Technological advances in analytical flow cytometry and cell sorting are rapidly revolutionizing our understanding of microbial genetic diversity and its relationship to function in widely varied environmental systems. The in situ application of flow cytometry and high-speed sorting is now an indispensable component for interrogation of the physiological state and activity of subpopulations and assessment of the importance of specific genes to cell function. We propose to apply emerging techniques in analytical flow cytometry, high-speed cell sorting, and single-cell multiple displacement amplification (MDA) to Antarctic ice samples ranging 100 Kyr to 8 Myr in order to assess the relative proportion of viable vs. dead cells and to explore genetic strategies of DNA repair in ancient ice microbes. Recovery of viable microbes within ice exposed to cosmic radiation for ~8 Myr suggests that subpopulations of microbes within ancient ice possess particularly efficient DNA repair mechanisms. Given the strong influence of cosmic flux on DNA degradation in ancient ice samples and evidence of effective DNA repair, we hypothesize that the degree of DNA damage increases with time and that viable 8 Myr old bacteria possess particularly effective and novel DNA repair mechanisms for which we can obtain genetic signatures. The research goal is to obtain a library of genes used for DNA repair by viable bacteria from the oldest ice on earth. Using analytical techniques not previously applied to ancient ice microbes. Thus, the proposed research is an 'exploratory' endeavor with potentially high risk. It is likely that novel genetic capabilities will be discovered through our analyses, perhaps providing key molecular insight into the survival of life over geological time, and perhaps on other planets. Given the use of standard flow cytometry instrumentation and the increasing affordability of genome analyses, our research strategy is transferable to the scientific community and should offer key advantages to the study of ice microbes. This project will allow for continued professional development of a young PI and provide an opportunity whereby researchers with different educational backgrounds (undergraduate students, graduate students, technician, post-docs, and faculty) can interact and develop.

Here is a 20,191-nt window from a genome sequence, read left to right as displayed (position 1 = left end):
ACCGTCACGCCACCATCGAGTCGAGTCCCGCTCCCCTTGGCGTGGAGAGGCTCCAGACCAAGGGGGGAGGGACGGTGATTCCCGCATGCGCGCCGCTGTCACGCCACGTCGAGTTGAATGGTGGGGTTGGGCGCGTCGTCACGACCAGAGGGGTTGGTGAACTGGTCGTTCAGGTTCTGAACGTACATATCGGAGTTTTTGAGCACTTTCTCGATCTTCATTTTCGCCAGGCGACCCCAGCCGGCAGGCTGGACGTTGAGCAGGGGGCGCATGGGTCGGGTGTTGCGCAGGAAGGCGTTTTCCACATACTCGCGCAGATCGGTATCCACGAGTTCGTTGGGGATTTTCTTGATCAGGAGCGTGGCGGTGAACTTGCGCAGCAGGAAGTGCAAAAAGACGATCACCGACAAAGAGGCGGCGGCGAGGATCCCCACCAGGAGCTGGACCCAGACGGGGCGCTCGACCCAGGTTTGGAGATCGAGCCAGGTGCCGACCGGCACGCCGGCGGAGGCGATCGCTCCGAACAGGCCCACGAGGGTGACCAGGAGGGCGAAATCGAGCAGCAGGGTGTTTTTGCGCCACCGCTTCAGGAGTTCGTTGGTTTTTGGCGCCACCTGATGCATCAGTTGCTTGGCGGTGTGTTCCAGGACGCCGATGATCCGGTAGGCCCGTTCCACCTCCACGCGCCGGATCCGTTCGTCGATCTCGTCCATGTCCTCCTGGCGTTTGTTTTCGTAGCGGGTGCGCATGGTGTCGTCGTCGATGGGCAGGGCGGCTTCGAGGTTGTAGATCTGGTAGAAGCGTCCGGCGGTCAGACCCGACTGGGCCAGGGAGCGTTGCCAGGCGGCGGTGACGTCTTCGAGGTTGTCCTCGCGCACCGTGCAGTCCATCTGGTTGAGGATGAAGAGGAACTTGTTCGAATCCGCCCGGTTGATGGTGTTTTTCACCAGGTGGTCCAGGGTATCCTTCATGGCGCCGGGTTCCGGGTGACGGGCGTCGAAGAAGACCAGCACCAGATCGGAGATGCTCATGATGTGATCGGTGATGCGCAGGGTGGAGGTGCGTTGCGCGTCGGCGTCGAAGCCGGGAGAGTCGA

|Effective start/end date||1/1/09 → 12/31/11|
- National Science Foundation (National Science Foundation (NSF))